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INVESTIGATIONS AT MORTIMER’S CROSS

The Battle of Mortimer’s Cross took place on February 2, 1461. Here, in a Herefordshire field, 18 year old  Edward earl of March, gazed up and saw the phenomena known as the Parhelion, the three suns, rising in the sky. His men were frightened but Edward turned the situation to his advantage, telling his army of approx 5000 that the three suns represented the Trinity and were an indication that God was on his side.

Edward’s remit was to defeat the Lancastrian forces of Jasper and Owen Tudor, and thus keep them from joining with the main Lancastrian army of Queen Margaret. Owen Tudor tried to encircle the Yorkist forces with his battalion but he was driven back and routed; when this occurred, Jasper Tudor’s centre also collapsed. The Lancastrians were chased as far as Hereford, where Owen Tudor was captured and beheaded in the town square.

One month later, Edward entered London and was declared Edward IV of England.

Despite the importance of this battle of the Wars of the Roses, it seems there has been little archaeology done on the battlefield. As with so many of these medieval battles, even the exact location of the fighting is debatable. (Some say it took place in the valley with the river Lugg at Edward’s rear, but Gregory’s Chronicle describes a ‘fair plain.)

However, some of these mysteries may well be resolved in the near future. The Heritage Lottery Fund has granted £84,000 to investigate the battlefield, which may contain the mass graves of fallen soldiers.

 

 

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3 thoughts on “INVESTIGATIONS AT MORTIMER’S CROSS

  1. giaconda on said:

    It does seem to be passed over compared to other WOTRS battles. I wonder whether the archaeology will reveal a similar level of brutality as the Towton grave pits? Towton is usually presented as a particularly ferocious and brutal encounter but it would be interesting to see whether the atrocities committed against prisoners were borne out here too.

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  2. Sir Kevin Parr , Baronet. on said:

    Was Edward murdered by Woodville power, could that be why haste was needed in his burial .Not informing Edwards brother Richard in the North of England? If so it all went wrong for everyone involved in Royal family. Was then Edward married to Talbot girl before ever he tied the knot with the Wodeville witch? Stillington did say he had married them and then vanished. Richard took the throne on suspicions that Woodvilles would kill him. As in Richards mind the boys he loved as nephews must be denounced as bastards was hard enough. He then in clear mind took the throne he knew was his. No motive to have to kill them he was King already. To use that argument that he killed the boys so Woodvilles had no figure head is rubbish, why? owing to Edwards daughters able to be Queen. He however , knowing law he failed to rid himself of them. Motive now removed. Look to who could possible have motive and one comes to a vicious mother and a real bastard son in the wings for Kingship. Two ways , she knew the blame would fall on Richard.Him removed and also the way paved for Tudor with no one in the way to the throne. No Neville could have stooped so low as to murder children. I am Richards bloodline as my tree takes us back to Geoffrey of Anjou . My grandmother Alice Neville so maybe I have a vested interest in proving my case.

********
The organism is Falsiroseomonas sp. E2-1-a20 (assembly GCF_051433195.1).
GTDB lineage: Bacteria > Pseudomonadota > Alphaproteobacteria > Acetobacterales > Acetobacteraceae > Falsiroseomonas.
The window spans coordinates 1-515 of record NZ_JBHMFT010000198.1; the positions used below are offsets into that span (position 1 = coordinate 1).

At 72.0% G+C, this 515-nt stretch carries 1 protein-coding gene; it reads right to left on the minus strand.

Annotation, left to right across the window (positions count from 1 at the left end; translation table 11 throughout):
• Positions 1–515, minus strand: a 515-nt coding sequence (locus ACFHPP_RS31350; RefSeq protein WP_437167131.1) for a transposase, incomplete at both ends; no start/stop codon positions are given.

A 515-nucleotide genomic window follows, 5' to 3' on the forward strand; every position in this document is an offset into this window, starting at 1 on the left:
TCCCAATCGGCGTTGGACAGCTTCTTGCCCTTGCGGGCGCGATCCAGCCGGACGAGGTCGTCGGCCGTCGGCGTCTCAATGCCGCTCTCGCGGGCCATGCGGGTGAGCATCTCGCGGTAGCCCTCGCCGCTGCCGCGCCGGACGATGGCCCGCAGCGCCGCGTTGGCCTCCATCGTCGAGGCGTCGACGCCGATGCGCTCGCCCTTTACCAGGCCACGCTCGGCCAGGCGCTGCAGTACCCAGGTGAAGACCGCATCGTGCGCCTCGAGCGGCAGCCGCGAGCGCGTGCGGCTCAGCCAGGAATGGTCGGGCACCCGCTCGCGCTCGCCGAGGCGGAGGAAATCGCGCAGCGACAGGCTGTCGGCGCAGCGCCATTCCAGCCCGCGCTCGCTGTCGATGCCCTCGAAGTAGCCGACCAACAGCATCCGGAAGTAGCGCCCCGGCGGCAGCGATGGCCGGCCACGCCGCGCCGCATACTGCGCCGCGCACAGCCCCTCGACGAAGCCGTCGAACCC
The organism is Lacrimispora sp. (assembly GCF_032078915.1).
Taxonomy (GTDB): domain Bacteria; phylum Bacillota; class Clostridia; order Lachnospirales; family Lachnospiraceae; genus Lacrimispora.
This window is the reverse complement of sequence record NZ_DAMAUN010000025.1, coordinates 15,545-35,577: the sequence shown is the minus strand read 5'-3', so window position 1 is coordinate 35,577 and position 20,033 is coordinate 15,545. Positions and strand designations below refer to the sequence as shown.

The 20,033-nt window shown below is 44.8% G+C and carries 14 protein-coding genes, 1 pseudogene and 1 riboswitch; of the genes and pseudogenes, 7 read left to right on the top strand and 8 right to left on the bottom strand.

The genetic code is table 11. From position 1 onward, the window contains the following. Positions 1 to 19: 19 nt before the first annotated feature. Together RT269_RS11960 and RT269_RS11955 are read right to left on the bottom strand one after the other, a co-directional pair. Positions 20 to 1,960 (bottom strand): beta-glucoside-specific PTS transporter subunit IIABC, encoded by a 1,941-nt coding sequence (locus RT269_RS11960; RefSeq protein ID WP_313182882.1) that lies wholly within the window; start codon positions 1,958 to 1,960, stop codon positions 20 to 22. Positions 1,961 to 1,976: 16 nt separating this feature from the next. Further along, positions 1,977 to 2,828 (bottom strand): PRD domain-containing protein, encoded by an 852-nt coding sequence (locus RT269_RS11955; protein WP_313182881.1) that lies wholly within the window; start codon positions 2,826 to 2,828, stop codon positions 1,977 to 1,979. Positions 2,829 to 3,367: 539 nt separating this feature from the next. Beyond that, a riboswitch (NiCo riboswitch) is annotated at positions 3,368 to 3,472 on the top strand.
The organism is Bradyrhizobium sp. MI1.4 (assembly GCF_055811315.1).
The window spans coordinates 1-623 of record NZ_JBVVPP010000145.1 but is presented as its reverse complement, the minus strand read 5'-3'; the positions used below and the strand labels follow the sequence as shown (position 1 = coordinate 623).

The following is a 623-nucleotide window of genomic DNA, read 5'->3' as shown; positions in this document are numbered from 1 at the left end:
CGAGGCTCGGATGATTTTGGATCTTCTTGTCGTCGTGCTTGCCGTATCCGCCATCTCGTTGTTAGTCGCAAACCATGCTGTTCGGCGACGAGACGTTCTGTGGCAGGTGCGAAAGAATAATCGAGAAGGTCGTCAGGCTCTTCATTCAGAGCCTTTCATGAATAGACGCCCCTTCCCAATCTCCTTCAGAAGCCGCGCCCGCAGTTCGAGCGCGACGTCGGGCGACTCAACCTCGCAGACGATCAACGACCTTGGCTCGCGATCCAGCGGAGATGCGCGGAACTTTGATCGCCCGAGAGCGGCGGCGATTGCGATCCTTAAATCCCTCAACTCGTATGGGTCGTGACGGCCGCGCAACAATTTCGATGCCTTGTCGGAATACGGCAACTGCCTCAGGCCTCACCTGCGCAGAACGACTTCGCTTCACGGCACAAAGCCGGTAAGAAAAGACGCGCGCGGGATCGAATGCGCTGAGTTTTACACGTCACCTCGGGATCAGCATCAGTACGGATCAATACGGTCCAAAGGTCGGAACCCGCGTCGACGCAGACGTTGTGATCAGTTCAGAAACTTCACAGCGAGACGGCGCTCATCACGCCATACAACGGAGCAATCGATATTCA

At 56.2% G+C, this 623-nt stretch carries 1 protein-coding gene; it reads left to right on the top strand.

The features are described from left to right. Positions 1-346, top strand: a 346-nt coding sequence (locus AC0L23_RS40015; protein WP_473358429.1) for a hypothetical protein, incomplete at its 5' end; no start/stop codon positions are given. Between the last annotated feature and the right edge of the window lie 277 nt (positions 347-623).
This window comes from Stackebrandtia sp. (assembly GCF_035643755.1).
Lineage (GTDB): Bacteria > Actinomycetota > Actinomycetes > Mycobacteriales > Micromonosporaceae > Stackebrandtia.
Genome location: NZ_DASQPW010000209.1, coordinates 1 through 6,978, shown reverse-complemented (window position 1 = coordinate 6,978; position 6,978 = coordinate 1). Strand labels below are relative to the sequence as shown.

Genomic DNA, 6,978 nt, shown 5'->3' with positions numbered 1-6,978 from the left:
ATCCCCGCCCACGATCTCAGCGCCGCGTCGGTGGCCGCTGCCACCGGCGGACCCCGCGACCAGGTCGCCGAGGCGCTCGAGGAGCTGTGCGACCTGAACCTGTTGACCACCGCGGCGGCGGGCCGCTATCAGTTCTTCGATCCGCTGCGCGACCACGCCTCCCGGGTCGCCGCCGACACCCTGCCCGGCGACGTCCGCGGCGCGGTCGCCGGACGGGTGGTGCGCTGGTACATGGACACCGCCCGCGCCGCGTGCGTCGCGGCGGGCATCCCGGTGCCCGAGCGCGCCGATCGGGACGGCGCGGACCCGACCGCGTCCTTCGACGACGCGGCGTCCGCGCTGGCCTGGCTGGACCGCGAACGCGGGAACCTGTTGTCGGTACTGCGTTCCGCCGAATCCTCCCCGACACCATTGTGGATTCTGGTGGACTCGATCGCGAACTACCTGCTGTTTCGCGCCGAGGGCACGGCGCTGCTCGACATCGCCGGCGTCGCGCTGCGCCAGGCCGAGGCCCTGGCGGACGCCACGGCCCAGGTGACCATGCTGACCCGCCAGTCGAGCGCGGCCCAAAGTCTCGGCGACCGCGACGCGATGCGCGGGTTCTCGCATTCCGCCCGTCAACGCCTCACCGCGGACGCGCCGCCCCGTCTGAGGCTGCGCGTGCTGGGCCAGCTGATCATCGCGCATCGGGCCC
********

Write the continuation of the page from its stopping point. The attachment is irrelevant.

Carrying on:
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  3. Pingback: THE WHITE LYON & THE MOURNING SWORD | murreyandblue

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